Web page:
Freedom and choice
You no longer have to purchase an annuity with your defined contribution pension. There are other options available to you and free impartial guidance from Pension Wise to help you decide what to do.
In April 2015, the tax rules were changed to give people greater access to their pensions. Drawdown of pension income is taxed at marginal income tax rates rather than the previous rate of 55% for full withdrawals. The tax-free lump sum continues to be available. In order to support their decisions, individuals have access to free and impartial guidance via the phone or face-to-face, Pension Wise, to help them make the choices that reflect their needs in retirement. There are six options available including, leaving the pension pot untouched, purchasing an annuity, getting an adjustable income (Flexi Access Drawdown), taking cash in chunks (Uncrystallised Funds Pension Lump Sum), cashing in the whole pot in one go and mixing any of the options.
To find out more about the options available, you can read the below information and read our dedicated spotlight 'What are my options after April 2015?'.
There are now six retirement options that you should consider.
- Option 1 - Leave your pension pot untouched for now and take the money later.
It’s up to you when you take your money; you might have reached the normal retirement date under the scheme or got a pack from your pension provider but that doesn’t mean you have to take the money now. If you do not take your money, you should check the investments and charges under the contract.
- Option 2 - Get a guaranteed income (annuity)
You can use your whole or part of your pension pot to buy an annuity. It typically gives you a regular and guaranteed income. There are different types of annuity available.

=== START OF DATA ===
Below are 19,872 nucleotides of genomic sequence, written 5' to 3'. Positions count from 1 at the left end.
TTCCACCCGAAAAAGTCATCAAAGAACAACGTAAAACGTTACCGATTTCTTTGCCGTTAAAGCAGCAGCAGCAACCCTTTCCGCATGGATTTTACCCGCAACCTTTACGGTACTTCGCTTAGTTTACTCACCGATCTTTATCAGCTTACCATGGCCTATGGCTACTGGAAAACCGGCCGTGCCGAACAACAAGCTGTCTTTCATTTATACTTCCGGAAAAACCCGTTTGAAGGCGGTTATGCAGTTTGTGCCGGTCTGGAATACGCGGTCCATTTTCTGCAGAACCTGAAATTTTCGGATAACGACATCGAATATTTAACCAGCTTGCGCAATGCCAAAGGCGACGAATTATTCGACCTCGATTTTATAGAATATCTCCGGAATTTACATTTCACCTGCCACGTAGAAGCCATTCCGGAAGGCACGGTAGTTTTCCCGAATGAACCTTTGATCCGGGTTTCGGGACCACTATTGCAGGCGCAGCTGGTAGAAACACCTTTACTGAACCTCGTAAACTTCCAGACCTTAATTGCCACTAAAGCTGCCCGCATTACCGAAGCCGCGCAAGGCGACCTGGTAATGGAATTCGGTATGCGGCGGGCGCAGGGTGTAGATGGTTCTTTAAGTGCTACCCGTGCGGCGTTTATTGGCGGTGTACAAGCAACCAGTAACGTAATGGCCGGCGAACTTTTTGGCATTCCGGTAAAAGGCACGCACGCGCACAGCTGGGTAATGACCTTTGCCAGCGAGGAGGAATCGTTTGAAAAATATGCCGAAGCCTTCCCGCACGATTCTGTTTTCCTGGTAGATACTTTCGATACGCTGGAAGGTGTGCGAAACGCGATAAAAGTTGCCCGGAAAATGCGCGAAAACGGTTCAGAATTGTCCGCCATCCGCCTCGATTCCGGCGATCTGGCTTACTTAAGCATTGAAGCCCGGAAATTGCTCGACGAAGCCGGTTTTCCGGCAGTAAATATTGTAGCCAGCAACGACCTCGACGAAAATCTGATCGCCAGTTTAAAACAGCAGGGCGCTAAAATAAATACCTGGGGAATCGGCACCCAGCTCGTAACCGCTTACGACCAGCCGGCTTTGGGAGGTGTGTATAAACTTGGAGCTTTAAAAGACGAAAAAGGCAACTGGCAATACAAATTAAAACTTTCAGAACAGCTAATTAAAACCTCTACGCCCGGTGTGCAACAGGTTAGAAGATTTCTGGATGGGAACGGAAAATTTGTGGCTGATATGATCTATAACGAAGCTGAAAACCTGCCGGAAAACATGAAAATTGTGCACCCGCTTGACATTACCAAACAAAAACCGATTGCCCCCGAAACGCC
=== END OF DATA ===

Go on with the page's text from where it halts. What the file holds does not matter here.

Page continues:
- Option 3 - Get an adjustable income (drawdown)
You can usually take up to 25% as a tax-free cash sum. The rest of your pot is invested to give you a regular (taxable) income in retirement
- Option 4 - Take cash in chunks (drawdown)
- How much and when you take your money is up to you. 25%, of every chunk, you take is usually tax-free, the rest is taxable.
- Option 5 - Cash in your whole pot in one go
You can do this but there are certain things you need to think about. You have to consider how much tax you pay on the amount your take out and you have to think about what you’ll live on in retirement.
- Option 6 - Mix your options
You don’t have to choose one option you can mix them over time or over your total pot.
Option 2 - Different types of annuity
There are many different types of annuities. The amount of annuity that you will get will depend on how much you have in your pot and when you buy it, your age, your health and lifestyle and the type of annuity (anything ‘extra’ will mean that you get a lower rate at first). You don’t have to use your whole pot after the tax-free lump sum to buy an annuity, it’s up to you how much you use.
- If you decide that you wish to buy an annuity, it is really important that you shop around. It might be possible to get a better rate if your health is poor or you smoke.
Options 3 and 4 - Drawdown
There are two types of drawdown; flexi-access drawdown and uncrystallised funds pension lump sum.
Everyone has a 25% tax-free allowance for their pension pot, which can be taken in different ways. If you want to take a flexible income when you retire, you have two ways of doing this. Both allow you to take 25% tax-free cash, but the difference is when you take it:
- if you take flexi-access drawdown, you take the tax-free chunk all in one go
- if you take smaller sums of cash from your pension pot (this option is also known as 'Uncrystallised Fund Pension Lump Sum' (UFPLS)), you take the tax-free amount as part of each separate withdrawal.
For both, part of your pension pot is still invested, and you will have to be careful to manage this money. As with all investments the remaining pot might rise or fall in value (depending on the investments you have chosen) and this will affect what you can take out in the future. You also need be aware of the charges that might apply to each of the options. The way these are taxed and how remaining pots can be paid out when you die are the same under both options. Not all pensions offer these options and it is important that you check with your provider to see what is available. As always you have the right to shop around to find another pension that can provide the option you want. If you intend to use these options you may want to seek the help of a financial adviser.
- Option 3 - Flexi-access drawdown fund